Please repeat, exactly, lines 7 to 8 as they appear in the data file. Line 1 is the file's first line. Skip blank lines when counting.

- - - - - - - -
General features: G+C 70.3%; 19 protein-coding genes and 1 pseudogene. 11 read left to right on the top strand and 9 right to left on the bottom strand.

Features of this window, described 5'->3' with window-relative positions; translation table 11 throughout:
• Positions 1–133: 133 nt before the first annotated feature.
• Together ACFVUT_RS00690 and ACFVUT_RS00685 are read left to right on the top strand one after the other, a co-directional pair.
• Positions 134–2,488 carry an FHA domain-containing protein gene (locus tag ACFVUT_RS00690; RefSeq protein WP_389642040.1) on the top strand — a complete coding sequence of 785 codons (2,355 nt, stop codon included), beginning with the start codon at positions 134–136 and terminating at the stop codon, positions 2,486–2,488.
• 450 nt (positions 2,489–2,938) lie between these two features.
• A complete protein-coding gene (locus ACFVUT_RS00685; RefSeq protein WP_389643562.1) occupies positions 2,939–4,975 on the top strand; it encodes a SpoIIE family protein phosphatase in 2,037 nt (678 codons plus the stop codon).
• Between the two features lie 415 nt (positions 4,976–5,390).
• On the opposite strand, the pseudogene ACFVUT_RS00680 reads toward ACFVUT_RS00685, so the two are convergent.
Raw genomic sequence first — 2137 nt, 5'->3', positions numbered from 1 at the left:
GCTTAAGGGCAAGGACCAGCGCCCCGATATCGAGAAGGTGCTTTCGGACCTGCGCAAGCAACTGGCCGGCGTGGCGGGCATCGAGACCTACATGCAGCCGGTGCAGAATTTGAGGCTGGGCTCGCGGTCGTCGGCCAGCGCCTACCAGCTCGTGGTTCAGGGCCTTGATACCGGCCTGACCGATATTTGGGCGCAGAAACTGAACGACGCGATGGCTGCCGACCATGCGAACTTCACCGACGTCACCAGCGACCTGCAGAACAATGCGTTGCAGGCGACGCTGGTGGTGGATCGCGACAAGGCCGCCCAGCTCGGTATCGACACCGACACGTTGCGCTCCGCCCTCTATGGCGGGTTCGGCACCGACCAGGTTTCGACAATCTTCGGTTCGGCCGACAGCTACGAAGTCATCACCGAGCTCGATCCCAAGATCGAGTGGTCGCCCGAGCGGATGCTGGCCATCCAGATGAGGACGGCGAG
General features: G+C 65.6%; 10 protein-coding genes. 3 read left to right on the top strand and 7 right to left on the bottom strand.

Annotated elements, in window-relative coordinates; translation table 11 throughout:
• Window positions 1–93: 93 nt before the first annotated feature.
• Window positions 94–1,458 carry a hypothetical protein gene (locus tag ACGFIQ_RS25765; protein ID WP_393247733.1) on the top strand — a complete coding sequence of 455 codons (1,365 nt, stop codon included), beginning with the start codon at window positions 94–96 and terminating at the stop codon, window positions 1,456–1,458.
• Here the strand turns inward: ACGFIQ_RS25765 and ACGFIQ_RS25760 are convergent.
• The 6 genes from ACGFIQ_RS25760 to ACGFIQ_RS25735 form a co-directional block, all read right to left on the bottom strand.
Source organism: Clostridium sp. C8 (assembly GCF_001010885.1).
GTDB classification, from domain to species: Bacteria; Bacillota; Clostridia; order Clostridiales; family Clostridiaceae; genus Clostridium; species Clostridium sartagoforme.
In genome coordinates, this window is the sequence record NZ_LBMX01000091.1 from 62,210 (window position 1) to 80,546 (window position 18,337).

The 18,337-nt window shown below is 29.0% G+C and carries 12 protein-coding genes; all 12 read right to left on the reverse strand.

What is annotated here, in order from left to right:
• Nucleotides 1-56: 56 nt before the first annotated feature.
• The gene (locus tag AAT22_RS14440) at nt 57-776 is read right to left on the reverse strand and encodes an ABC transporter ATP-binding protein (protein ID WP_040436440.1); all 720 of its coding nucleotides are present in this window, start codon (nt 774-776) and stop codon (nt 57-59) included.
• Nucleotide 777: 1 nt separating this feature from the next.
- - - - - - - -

• A complete protein-coding gene (locus ACFVUT_RS00685; RefSeq protein WP_389643562.1) occupies positions 2,939–4,975 on the top strand; it encodes a SpoIIE family protein phosphatase in 2,037 nt (678 codons plus the stop codon).
• Between the two features lie 415 nt (positions 4,976–5,390).